The touch screen 275 can be used to position the pad 145 over the first label 213 to be picked up by using the X reach inputs to position the X slide (to keep costs down, preferably a BCES100 Series Tolomatic slide with stepper motor, though a Baldor brand servo could advantageously be used when cost is not a factor) and the Y inputs to position the Y slide (as with the X slide, preferably a BCES100 Series Tolomatic slide with stepper motor, though a Baldor brand servo could advantageously be used when cost is not a factor) over the first label 213. Manual input of the X and Y coordinates (and of all other actions) can be done as follows. The first step is label pick-up (Step "00" is the home position).
The pad 145 is positioned over the label 213 to be picked up. Using input arrows on the touch screen 275, one can move the pad 145 around until it is in the proper location to apply a label 213. One then presses a save button to save the X and Y coordinates (which can optionally be displayed on the screen 275 in increments of 100th of an inch).
One can then press the "output" button to change the screen to the output screen. One can then press the appropriate button to highlight the output required for this step. In this step the output is for the vertical slide 267 (preferably a slide commercially available from PHD as a PHD SA03 Series slide) to retract, for the rotary actuator 225 (preferably a rotary actuator commercially available from PHD as model no. RAS25 Series 90 Degree Rotation) to move back to the home position, and for the vacuum pump (preferably manufactured by Gast) to be off. One enters a time in 1/10th of a second that the power to the output should remain on. One then exits back to previous screen.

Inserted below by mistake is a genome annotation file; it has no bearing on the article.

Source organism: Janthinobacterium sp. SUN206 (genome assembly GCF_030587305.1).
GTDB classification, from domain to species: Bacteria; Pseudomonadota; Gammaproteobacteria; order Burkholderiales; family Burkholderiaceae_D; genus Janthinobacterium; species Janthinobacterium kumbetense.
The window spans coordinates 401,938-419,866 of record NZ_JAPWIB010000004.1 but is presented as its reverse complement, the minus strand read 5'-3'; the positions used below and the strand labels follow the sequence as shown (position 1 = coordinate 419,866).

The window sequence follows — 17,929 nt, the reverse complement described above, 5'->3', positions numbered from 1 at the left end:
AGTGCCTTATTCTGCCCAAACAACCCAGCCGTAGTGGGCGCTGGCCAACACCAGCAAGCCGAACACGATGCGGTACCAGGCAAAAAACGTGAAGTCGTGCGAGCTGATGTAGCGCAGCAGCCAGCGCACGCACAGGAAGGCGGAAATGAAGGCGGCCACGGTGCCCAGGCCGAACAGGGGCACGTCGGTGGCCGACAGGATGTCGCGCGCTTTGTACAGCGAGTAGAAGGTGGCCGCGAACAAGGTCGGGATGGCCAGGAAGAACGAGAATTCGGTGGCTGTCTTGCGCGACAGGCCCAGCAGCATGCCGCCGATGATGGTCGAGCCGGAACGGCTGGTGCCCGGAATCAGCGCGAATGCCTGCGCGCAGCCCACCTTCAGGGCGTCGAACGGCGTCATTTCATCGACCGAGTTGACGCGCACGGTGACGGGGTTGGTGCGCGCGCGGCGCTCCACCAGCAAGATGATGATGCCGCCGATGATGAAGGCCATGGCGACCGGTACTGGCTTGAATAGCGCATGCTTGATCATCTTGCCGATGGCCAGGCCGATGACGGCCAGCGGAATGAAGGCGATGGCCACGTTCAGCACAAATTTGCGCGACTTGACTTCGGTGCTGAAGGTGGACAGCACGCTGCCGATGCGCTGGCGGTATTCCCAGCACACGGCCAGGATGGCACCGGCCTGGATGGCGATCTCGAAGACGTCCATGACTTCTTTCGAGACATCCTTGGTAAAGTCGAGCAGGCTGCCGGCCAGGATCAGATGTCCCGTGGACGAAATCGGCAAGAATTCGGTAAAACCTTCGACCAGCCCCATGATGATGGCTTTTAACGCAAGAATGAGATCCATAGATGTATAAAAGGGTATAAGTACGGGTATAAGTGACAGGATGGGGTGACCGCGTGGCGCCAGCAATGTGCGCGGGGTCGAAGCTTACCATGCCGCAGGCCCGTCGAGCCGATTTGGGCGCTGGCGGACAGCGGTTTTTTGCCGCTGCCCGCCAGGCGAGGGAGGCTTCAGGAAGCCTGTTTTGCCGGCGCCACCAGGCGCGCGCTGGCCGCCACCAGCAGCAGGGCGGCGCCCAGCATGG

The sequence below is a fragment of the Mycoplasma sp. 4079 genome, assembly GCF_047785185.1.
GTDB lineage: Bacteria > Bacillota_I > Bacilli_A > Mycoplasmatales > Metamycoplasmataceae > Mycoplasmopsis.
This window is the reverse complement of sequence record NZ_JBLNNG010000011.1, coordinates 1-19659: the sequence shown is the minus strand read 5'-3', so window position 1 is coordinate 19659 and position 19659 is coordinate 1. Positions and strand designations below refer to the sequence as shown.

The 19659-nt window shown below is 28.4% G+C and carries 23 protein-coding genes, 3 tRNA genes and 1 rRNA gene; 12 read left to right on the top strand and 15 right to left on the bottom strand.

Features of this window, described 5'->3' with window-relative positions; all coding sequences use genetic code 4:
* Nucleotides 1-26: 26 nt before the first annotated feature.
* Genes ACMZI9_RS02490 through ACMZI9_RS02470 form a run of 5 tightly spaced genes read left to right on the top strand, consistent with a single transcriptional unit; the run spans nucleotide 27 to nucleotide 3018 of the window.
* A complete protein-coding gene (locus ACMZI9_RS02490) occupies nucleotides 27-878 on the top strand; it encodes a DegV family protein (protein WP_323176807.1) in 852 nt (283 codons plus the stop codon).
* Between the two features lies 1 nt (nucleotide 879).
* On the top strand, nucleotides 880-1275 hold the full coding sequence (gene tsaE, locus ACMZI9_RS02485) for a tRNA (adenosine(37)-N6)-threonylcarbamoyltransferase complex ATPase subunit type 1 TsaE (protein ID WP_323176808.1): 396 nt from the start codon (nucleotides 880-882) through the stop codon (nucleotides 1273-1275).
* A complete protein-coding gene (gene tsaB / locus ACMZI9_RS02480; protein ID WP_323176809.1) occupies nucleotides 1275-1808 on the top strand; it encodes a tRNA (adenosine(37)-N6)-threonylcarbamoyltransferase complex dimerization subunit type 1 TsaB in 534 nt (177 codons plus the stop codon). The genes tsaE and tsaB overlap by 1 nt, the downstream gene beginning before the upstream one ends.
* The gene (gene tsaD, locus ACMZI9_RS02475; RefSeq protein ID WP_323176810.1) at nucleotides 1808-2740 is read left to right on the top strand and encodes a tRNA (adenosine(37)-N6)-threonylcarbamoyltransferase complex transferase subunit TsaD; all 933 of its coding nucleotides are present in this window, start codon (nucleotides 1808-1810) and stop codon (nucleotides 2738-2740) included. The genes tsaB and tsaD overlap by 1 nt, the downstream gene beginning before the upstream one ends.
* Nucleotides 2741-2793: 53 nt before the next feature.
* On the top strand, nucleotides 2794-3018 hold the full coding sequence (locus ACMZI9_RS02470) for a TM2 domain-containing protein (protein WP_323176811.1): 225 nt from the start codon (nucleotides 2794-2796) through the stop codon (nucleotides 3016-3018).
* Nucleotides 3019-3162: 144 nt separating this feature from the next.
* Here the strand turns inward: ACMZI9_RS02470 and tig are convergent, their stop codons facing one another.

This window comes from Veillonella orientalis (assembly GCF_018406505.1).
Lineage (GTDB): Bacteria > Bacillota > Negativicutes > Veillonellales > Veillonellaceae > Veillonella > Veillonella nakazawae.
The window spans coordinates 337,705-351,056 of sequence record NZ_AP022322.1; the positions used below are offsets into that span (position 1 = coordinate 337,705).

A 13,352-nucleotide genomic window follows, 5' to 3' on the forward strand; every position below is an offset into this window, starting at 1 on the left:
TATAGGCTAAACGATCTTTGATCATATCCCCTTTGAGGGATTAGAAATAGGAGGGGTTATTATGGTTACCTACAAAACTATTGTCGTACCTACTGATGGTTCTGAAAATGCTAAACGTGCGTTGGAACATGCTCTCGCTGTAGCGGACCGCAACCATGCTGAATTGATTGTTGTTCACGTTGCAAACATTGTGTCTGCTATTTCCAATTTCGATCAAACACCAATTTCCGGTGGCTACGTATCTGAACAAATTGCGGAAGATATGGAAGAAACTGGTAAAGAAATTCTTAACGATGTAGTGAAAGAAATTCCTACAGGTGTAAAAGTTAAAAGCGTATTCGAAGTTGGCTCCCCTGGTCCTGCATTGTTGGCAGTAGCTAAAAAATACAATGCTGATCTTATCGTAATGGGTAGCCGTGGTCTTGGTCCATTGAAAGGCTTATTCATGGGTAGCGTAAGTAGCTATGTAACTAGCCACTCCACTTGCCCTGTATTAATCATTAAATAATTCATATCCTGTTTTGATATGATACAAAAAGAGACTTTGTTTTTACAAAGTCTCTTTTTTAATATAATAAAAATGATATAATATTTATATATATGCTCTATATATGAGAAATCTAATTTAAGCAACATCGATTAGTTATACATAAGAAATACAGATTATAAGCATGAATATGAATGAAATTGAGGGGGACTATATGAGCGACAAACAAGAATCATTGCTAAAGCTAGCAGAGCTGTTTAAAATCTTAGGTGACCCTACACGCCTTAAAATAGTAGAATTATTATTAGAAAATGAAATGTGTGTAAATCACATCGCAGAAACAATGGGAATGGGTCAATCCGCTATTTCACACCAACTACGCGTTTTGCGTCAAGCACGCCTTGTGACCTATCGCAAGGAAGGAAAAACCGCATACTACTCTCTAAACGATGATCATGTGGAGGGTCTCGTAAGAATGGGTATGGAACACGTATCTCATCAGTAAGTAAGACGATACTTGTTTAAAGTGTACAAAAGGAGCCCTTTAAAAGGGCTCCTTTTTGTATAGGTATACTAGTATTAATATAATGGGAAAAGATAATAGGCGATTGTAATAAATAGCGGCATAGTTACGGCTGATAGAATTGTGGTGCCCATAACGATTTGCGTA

One then presses the "input" button on the touch screen 275 and enters the number of the inputs required for this sequence. The input from the label detector (such as, for example, an Omron Fiber optic, model no. E3X-A11, not shown in FIGS. 21 and 22, but present adjacent tray 104) to indicate that a label 213 is present on the tray 104 should be one of the inputs. On the touch screen 275 one can press the "down" arrow to move to step "01". One can reprogram the same X and Y positions for this step. One can press the "out" button on the touch screen 275 to change the screen to display the available outputs, which start with output number "0". One can press the appropriate button to enter the output to extend the vertical slide 267 to the tray 104. On the same screen one presses the appropriate output to turn on the vacuum to the pad. On the same screen one presses the "output" button to turn on the appropriate button to rotate the rotary actuator 225 to the home position (if it was not done in the first programming step). One then presses the "exit" button to go back to the screen with step number "01". One then enters a time in 1/10th of a second that the power to the outputs should remain on.